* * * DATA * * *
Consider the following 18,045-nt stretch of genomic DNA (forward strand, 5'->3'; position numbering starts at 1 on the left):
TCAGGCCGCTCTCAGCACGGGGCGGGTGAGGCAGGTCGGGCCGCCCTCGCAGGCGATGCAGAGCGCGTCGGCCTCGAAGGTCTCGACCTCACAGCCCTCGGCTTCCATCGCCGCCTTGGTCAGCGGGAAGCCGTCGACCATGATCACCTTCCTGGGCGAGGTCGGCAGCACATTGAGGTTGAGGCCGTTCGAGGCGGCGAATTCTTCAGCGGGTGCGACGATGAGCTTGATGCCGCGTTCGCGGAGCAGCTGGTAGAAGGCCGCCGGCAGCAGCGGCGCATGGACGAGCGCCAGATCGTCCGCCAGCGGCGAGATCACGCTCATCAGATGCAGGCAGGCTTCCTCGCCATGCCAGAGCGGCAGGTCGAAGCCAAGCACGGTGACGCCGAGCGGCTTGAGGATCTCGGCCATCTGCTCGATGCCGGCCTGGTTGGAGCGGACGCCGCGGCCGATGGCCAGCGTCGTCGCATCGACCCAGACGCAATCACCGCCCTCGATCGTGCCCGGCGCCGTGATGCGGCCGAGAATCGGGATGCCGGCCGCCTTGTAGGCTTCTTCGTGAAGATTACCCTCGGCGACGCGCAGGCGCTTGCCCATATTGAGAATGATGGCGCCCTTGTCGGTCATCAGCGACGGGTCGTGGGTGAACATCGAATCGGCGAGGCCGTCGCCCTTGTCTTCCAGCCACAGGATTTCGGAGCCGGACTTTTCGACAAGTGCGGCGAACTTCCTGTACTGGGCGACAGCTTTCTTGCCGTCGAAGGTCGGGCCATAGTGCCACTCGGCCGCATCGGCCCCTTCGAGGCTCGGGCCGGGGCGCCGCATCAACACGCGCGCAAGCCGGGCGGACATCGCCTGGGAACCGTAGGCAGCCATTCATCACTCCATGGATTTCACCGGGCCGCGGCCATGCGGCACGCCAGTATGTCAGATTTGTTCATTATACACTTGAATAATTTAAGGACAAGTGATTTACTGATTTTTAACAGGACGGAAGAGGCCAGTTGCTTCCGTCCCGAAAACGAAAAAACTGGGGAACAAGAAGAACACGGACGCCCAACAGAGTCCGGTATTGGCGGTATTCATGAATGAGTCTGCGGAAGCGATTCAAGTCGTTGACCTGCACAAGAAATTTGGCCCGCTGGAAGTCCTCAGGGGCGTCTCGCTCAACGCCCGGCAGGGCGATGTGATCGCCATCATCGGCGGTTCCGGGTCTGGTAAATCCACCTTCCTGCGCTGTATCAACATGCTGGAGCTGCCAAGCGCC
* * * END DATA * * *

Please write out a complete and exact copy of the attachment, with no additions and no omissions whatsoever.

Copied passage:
Consider the following 18,045-nt stretch of genomic DNA (forward strand, 5'->3'; position numbering starts at 1 on the left):
TCAGGCCGCTCTCAGCACGGGGCGGGTGAGGCAGGTCGGGCCGCCCTCGCAGGCGATGCAGAGCGCGTCGGCCTCGAAGGTCTCGACCTCACAGCCCTCGGCTTCCATCGCCGCCTTGGTCAGCGGGAAGCCGTCGACCATGATCACCTTCCTGGGCGAGGTCGGCAGCACATTGAGGTTGAGGCCGTTCGAGGCGGCGAATTCTTCAGCGGGTGCGACGATGAGCTTGATGCCGCGTTCGCGGAGCAGCTGGTAGAAGGCCGCCGGCAGCAGCGGCGCATGGACGAGCGCCAGATCGTCCGCCAGCGGCGAGATCACGCTCATCAGATGCAGGCAGGCTTCCTCGCCATGCCAGAGCGGCAGGTCGAAGCCAAGCACGGTGACGCCGAGCGGCTTGAGGATCTCGGCCATCTGCTCGATGCCGGCCTGGTTGGAGCGGACGCCGCGGCCGATGGCCAGCGTCGTCGCATCGACCCAGACGCAATCACCGCCCTCGATCGTGCCCGGCGCCGTGATGCGGCCGAGAATCGGGATGCCGGCCGCCTTGTAGGCTTCTTCGTGAAGATTACCCTCGGCGACGCGCAGGCGCTTGCCCATATTGAGAATGATGGCGCCCTTGTCGGTCATCAGCGACGGGTCGTGGGTGAACATCGAATCGGCGAGGCCGTCGCCCTTGTCTTCCAGCCACAGGATTTCGGAGCCGGACTTTTCGACAAGTGCGGCGAACTTCCTGTACTGGGCGACAGCTTTCTTGCCGTCGAAGGTCGGGCCATAGTGCCACTCGGCCGCATCGGCCCCTTCGAGGCTCGGGCCGGGGCGCCGCATCAACACGCGCGCAAGCCGGGCGGACATCGCCTGGGAACCGTAGGCAGCCATTCATCACTCCATGGATTTCACCGGGCCGCGGCCATGCGGCACGCCAGTATGTCAGATTTGTTCATTATACACTTGAATAATTTAAGGACAAGTGATTTACTGATTTTTAACAGGACGGAAGAGGCCAGTTGCTTCCGTCCCGAAAACGAAAAAACTGGGGAACAAGAAGAACACGGACGCCCAACAGAGTCCGGTATTGGCGGTATTCATGAATGAGTCTGCGGAAGCGATTCAAGTCGTTGACCTGCACAAGAAATTTGGCCCGCTGGAAGTCCTCAGGGGCGTCTCGCTCAACGCCCGGCAGGGCGATGTGATCGCCATCATCGGCGGTTCCGGGTCTGGTAAATCCACCTTCCTGCGCTGTATCAACATGCTGGAGCTGCCAAGCGCC